During the 2018-19 school year, Minster Bank reached around 2,000 students from kindergarten to high school through their financial literacy programs.
Through these programs, which are held in each of the counties where Minster Bank branches are located – Auglaize, Shelby, Miami and Montgomery – Minster Bank representatives teach students financial skills in a fun and interactive way.
Minster Bank President and CEO Dale Luebke believes in the importance of financial literacy so strongly that he has participated in a couple of programs in 2019, including Phyllis Kremer’s fifth-grade class at Minster Schools.
‘Survivor Island’ in Mrs. Kremer’s Fifth-Grade Class
Kremer had visited Minster Bank’s office in the past and knew about Minster Bank’s financial literacy programs. Hearing from another teacher on their experience triggered Kremer hosting the “Survivor Island” program in her classroom in 2019.
“(For the program) the students had $1,000 to spend to go on an island for four months,” Kremer said. “They had this whole list of things they could take with them. First, they had to use purchasing skills and add up the money.”
The program incorporated the 21st-century skills Kremer’s fifth-grade students learn, such as critical thinking.
“A TV was one of the examples, so someone bought a TV but didn’t think about the fact that they were told there was no electricity or buying a bunch of wood but they didn’t buy matches or buying flashlights but they didn’t buy batteries,” she said, noting how her students incorporated critical thinking.
The program also challenged her students to be creative – boiling water instead of buying it, for example – another one of the skills they learned.
She added, “I felt it was a good program; when they discussed the wants versus needs, for example — we just need food, water and air — (and) what we really need to survive. Plus, checking out their purchases was interesting.”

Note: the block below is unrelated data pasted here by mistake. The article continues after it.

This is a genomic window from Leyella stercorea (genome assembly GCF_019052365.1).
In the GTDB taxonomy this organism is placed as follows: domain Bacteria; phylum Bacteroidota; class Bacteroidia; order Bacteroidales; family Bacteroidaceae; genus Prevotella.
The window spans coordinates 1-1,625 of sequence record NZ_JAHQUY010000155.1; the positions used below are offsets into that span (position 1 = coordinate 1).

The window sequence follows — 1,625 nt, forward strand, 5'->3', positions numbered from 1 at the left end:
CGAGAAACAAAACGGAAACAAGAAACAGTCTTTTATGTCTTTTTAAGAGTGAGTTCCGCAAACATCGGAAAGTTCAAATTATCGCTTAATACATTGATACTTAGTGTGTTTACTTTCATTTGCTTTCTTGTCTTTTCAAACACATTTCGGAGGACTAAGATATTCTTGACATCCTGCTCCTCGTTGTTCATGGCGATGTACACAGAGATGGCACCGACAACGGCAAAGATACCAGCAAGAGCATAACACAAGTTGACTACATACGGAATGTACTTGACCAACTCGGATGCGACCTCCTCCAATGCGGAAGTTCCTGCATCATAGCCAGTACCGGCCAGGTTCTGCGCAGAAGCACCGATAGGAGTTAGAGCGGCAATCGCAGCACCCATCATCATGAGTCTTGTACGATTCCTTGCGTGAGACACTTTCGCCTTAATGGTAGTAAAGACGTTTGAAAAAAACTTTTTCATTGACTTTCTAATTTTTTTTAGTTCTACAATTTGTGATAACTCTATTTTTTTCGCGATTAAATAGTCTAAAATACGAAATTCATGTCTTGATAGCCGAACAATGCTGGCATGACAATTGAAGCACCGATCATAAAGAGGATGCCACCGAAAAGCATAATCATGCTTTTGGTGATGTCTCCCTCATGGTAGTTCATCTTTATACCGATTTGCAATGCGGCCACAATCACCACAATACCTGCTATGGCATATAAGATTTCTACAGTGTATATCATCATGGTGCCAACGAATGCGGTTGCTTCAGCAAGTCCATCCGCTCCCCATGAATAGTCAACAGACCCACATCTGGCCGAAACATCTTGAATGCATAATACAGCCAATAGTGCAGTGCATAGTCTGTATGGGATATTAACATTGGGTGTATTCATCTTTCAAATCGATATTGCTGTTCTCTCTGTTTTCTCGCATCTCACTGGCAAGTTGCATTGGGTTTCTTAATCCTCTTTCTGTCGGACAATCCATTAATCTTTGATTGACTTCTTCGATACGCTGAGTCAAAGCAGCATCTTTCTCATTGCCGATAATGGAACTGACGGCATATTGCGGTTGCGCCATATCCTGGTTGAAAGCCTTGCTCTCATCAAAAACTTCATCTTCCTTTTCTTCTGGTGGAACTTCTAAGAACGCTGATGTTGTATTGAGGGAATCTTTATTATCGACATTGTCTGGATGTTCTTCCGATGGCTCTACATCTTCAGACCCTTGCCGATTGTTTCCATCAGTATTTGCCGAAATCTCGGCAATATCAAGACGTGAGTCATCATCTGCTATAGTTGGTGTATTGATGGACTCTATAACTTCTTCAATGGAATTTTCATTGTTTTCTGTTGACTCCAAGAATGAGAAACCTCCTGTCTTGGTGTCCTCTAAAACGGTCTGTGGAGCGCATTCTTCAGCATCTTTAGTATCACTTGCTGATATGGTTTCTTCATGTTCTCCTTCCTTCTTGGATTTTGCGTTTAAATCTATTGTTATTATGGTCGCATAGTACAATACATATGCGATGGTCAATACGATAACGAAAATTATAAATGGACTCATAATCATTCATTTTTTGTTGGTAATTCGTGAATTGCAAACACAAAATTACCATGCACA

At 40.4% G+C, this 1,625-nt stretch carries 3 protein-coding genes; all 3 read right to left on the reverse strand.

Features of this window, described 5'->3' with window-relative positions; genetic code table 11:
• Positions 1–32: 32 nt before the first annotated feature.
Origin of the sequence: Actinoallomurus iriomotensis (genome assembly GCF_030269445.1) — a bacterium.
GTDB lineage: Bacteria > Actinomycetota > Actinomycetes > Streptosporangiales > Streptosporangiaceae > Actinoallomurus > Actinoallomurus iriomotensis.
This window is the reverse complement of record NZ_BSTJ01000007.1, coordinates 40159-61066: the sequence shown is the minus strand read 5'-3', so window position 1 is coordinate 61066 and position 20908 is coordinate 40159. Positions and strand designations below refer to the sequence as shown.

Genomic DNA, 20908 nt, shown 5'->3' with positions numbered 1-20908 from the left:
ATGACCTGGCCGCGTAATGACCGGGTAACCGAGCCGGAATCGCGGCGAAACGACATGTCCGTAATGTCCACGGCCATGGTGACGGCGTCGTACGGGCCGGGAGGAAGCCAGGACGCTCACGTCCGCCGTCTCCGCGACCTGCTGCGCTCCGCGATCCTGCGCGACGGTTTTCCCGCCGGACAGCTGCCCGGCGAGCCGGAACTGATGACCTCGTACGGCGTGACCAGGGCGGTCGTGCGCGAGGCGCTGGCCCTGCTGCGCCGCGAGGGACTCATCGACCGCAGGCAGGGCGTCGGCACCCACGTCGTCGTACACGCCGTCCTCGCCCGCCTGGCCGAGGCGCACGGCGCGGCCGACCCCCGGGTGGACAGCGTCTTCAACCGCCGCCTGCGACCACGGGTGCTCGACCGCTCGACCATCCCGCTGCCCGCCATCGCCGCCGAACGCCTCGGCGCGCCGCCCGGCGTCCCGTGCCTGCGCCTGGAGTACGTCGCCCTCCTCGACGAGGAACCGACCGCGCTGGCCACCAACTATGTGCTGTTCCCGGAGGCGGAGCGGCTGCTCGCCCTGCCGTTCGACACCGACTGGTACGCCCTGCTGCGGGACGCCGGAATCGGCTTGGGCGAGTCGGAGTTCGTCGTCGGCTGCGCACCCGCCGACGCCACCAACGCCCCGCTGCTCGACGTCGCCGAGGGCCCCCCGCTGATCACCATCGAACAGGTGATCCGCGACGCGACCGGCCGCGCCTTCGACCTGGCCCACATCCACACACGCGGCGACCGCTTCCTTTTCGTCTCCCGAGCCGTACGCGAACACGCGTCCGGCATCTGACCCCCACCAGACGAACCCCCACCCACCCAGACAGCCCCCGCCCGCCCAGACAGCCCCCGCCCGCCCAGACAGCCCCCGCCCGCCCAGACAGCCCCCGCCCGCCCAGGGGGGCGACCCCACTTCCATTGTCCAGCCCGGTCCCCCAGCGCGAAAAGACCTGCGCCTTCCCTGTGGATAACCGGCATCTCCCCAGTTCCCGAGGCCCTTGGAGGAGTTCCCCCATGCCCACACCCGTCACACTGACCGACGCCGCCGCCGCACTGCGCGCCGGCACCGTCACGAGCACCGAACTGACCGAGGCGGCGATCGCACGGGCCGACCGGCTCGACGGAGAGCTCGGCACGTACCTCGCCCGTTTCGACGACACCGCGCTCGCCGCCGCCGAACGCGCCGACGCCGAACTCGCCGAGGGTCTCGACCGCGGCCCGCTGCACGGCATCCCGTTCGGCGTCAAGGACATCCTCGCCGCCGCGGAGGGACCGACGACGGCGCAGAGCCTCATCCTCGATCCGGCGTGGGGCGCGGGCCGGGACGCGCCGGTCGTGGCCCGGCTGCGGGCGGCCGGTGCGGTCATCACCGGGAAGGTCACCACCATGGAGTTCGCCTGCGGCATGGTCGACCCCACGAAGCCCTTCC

Students Thinking About Their Future With Minster Bank
In addition to holding their “Survivor Island” program, Luebke took time to discuss financial career opportunities with Kremer’s students during their visit.
“I think that’s important for fifth-grade students because they might find something they like, something they’re good at,” Kremer said. “You don’t realize all the careers that are out there.”
During the visit, savings accounts were discussed with Kremer’s students.
“They gave all the kids an opportunity to set up a savings account,” she said. “They talked about how they spend their money and how they earn money and do any of them have a job. The kids discussed what jobs they had and if they made money through lawn mowing or babysitting, and if they made money, what did they do with the money.
“Some kids spent it all, some saved; some kids’ parents make them donate some, save some and spend some; they have a plan with what they have to do with the money they earn.”
Kremer said each student received a certificate to open up a savings account with a $10 starting balance, as well as a cleaner for the students’ iPads or phones.
While this was the first time Kremer hosted one of Minster Bank’s financial literacy programs in her classroom, she said it wouldn’t be her last.
“I definitely would have them back again,” she said, adding she liked that the program incorporated teamwork among her students. “I would like to try another program and see what else they offer.”
Learn More About Financial Literacy Programs at Minster Bank
Throughout the 2018-19 school year, Minster Bank had 20 employees, including President Luebke, participate in more than 30 financial literacy programs in classrooms.
Minster Bank’s financial literacy programs include lessons like:
- • Survivor Island programs where students must stay within a budget and determine which items to take to survive on a deserted island.
- • Planning a Thanksgiving helps students learn to budget for a Thanksgiving meal.
- • Bunny Money helps young students learn how quickly money can be used for non-essentials.
- • Sticker Store allows students to purchase stickers while staying within a budget.
- • Bank tours show students the different departments of the bank and see the popular “race at the drive-through“ window to see which tube is fastest.
- • Real Money. Real World: Minster Bank representatives have also participated in this program offered at local schools through the OSU Extension Offices.
Contact Minster Bank to learn more about our financial literacy programs for your classroom.